How Men Can Help One Another Through Grief, Sorrow, and Anxiety

When was the last time you saw a man really cry?

This was a topic raised in one of my men’s groups recently and most of the men (myself included) shared a feeling of discomfort when seeing another man cry.

I would rather walk around naked in public than cry in front of another man. In order for you to understand the magnitude of that statement you would have to know my feelings of inadequacy around my body but, that’s for another article.

When you look at the suicide stats among men and couple them with how men deal with emotions like grief, sorrow, and anxiety, one might draw an even scarier conclusion.

Is it possible that men would rather DIE than cry?

I’m not talking about those instances when a few tears manage to escape from his powerful grasp at his retirement party or his daughter’s wedding. I’m referring to those moments when it feels like his whole world has been ripped from him and he wants to just drop to the floor and let everything go…but he can’t…because he’s a man and he knows what that means.

  • Real men are in control.
  • Real men are self sufficient and don’t ask for help
  • Real men don’t let the competition see them sweat
  • Real men don’t cry

While many men will argue that these outdated mantras don’t exist in their belief systems, it’s been my experience with myself and the men I’ve worked with that thousands of years of conditioning doesn’t just disappear from the subconscious mind just because the conscious mind wants it to.

Often, when I’m coaching a man around his grief and he feels the tears surfacing, he will either warn me in advance that he’s getting emotional or he’ll apologize after, thereby confirming his belief that crying is something he shouldn’t be doing.

The feelings of helplessness during times of grief combined with the a subconscious belief that he must figure it out on his own leads to even more isolation.

Often he will see himself as one man against the world and his only options are fight or flight.

His “fight” may include  aggression and violence, a new unhealthy love relationship, or unsafe casual sex, just to name a few. His “flight” response usually shows up as addictions or in worse cases, suicide.

The fact that male suicide outpaces the women by about a 4:1 ratio and that men are more likely to abuse illicit drugs and engage in addictive behavior points to a need for men to learn healthier ways to process emotions. I believe this has to begin with more men supporting each other.

We must let go of the notion that all men are our competition and shift our competitive nature into a team effort of raising each other up.

The state of relationships among men has reached a tipping point in our western culture. Our antiquated beliefs around competition, self sufficiency, and sexuality have brought us to this time where we’re dropping like flies and becoming addicted at epidemic levels. It’s time to let go of the self defeating bullshit and start supporting each other.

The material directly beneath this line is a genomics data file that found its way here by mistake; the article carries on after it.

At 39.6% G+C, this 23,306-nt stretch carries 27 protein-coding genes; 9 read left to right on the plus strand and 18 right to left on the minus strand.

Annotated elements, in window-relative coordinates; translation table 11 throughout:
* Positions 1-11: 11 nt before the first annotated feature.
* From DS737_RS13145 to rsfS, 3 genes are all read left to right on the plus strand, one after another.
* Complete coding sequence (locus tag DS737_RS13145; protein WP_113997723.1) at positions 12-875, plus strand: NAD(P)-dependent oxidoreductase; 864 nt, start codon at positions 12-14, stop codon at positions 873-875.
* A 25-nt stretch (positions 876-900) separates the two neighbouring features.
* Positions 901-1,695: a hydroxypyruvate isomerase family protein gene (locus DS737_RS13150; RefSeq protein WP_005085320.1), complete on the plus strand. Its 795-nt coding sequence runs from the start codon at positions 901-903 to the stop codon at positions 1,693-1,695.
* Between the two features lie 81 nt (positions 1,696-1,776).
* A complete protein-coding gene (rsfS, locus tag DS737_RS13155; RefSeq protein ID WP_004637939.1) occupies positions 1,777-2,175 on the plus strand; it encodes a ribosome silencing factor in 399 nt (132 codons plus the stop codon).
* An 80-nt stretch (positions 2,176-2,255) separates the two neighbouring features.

Men need men.

When I hear a client tell me his wife or girl friend is his best friend a red flag goes up. The dynamics between a man and a woman in a healthy relationship does not fulfill the needs of a complete man. This can only be done with the support of other men. In order to be the supportive man for a grieving brother  here a few pointers we can take from the ladies.

  • Improve your intuition. Start paying attention to the non-verbal communication of other men. If you see a friend doing more things alone this is a sign he may be trying to deal with some stuff on his own. If your gut is telling you something’s off but you can’t put your finger on it, trust that something is off.
  • Acknowledge his pain. Let him know that you’re aware that he’s going through some stuff and leave it at that. A response from him isn’t necessary.
  • Drop your shield first. If you’ve had a relatable experience, sometimes sharing yours along with the emotions you felt can open a door for him. You may want to share something that prompts your own tears. This may give him the implied consent he needs to shed his own.
  • Hold space. Let him know he can trust you. Keep his stuff confidential.
  • S.T.F.U. Sometimes just being quiet with some simple gestures is better than any words. Sitting quietly with another man is  powerful and seldom practiced.
  • Don’t be Mr. Fix-it. The last thing a man needs while he’s processing his grief is another man giving him advice. This only serves to make him feel less of a man. Keep your dialogue to questions and reflections.
  • Be a man of service. This doesn’t mean making him feel more helpless by asking him what you can do for him. Pay attention and look for opportunities to help out with some minor tasks. If you see his grass getting a little high, mow his lawn while he’s away. Anything you can do without blowing your own horn or making him feel any more helpless is a good idea.


Understanding our role as men in 2018 can be challenging. The stone faced warriors who protected the tribe are no longer needed. Connecting with other conscious men and sharing  fears, tears, and ideas can be the starting point of reclaiming a man’s identity.

Who knows…maybe one day, terms like “cry like a baby” and “cry like a little girl” will be joined by “cry like a man.” I’m not exactly sure how I feel about that but right now I like it better than creating a new phrase, “die like a man.” to describe suicide.

I guess that’s a good place to start.

Rock On!


Greg Boudle is a Men’s Recovery Life Coach, published author, and professional speaker.














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